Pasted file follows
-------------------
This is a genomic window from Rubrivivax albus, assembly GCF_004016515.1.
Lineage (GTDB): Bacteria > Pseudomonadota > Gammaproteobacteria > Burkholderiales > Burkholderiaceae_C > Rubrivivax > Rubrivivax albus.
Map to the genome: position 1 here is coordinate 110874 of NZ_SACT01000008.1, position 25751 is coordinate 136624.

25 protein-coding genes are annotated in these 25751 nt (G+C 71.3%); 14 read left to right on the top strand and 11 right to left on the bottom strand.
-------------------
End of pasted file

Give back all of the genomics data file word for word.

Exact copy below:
This is a genomic window from Rubrivivax albus, assembly GCF_004016515.1.
Lineage (GTDB): Bacteria > Pseudomonadota > Gammaproteobacteria > Burkholderiales > Burkholderiaceae_C > Rubrivivax > Rubrivivax albus.
Map to the genome: position 1 here is coordinate 110874 of NZ_SACT01000008.1, position 25751 is coordinate 136624.

25 protein-coding genes are annotated in these 25751 nt (G+C 71.3%); 14 read left to right on the top strand and 11 right to left on the bottom strand.